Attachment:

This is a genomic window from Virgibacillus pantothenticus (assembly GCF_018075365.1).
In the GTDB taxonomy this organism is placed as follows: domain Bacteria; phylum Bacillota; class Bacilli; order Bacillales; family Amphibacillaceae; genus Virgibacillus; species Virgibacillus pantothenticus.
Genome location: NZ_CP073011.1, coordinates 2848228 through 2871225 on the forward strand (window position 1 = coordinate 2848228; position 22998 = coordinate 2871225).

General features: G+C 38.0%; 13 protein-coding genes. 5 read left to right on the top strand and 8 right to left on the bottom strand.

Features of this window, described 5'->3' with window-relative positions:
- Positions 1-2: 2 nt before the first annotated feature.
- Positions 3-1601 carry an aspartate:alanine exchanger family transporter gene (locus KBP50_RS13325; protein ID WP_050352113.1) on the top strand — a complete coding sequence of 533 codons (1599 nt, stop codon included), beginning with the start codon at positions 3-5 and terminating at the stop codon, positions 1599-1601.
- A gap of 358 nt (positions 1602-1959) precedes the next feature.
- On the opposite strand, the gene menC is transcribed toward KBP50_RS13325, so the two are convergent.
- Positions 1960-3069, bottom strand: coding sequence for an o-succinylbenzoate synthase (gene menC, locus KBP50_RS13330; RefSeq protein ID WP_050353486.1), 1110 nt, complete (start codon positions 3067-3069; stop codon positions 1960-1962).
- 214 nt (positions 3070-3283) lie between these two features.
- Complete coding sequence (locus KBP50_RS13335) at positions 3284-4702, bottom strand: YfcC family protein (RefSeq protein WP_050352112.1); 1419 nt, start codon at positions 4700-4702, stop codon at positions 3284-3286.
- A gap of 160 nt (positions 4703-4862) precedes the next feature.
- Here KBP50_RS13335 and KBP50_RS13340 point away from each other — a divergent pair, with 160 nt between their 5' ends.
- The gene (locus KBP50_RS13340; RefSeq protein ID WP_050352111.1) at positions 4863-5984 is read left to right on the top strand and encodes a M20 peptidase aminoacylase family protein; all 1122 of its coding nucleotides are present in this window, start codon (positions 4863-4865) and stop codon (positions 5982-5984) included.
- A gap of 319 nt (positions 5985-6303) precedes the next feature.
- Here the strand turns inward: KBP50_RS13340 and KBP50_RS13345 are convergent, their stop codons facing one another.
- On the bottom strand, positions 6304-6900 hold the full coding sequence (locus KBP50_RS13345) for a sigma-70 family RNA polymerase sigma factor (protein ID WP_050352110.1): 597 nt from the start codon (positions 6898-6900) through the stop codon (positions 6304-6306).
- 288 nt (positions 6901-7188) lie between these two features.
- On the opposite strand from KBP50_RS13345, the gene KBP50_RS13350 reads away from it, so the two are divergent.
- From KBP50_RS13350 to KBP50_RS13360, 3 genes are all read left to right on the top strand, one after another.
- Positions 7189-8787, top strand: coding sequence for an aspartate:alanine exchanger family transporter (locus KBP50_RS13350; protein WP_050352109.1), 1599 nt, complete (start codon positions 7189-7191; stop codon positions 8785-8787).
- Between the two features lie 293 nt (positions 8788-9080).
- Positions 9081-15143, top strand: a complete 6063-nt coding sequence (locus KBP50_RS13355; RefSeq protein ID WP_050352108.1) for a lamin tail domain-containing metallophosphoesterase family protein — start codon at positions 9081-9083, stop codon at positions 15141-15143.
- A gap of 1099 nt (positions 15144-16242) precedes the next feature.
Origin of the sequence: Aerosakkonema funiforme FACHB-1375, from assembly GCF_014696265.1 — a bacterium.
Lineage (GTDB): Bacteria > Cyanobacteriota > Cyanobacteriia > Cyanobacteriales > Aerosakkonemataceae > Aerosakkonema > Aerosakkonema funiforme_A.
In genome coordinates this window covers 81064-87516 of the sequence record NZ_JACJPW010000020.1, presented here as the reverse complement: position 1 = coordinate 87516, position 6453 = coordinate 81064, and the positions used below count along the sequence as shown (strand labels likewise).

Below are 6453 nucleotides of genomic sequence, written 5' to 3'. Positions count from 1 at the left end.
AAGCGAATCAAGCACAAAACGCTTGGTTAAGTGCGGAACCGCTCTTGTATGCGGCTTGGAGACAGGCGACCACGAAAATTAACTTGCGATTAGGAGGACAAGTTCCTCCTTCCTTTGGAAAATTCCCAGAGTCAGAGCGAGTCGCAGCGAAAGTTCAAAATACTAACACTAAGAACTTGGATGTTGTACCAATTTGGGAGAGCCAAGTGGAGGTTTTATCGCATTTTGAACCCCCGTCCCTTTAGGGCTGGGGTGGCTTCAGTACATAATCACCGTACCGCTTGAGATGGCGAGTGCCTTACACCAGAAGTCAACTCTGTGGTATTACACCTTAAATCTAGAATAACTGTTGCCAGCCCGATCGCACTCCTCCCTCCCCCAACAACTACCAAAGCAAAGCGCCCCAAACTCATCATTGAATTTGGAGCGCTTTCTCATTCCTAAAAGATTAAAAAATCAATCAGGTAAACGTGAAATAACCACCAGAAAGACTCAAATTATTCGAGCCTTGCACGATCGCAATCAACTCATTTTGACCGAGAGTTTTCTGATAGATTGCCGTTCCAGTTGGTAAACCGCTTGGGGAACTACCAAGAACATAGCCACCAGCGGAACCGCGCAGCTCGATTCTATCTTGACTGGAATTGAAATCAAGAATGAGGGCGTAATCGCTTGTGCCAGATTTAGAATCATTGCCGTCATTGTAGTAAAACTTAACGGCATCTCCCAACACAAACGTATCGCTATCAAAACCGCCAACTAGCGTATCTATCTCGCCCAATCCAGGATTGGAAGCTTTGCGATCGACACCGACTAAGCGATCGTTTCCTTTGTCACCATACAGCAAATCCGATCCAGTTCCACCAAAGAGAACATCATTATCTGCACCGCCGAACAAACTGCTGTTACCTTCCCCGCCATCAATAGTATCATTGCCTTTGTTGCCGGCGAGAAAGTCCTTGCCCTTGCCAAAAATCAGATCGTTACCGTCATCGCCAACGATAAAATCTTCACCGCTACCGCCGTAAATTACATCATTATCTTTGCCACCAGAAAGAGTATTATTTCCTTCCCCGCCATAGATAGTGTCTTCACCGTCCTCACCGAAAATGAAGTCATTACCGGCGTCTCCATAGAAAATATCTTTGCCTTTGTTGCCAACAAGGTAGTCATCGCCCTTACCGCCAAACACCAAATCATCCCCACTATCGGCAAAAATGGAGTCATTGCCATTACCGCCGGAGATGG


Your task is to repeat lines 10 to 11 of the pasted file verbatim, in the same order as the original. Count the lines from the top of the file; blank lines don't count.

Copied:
- Positions 1960-3069, bottom strand: coding sequence for an o-succinylbenzoate synthase (gene menC, locus KBP50_RS13330; RefSeq protein ID WP_050353486.1), 1110 nt, complete (start codon positions 3067-3069; stop codon positions 1960-1962).
- 214 nt (positions 3070-3283) lie between these two features.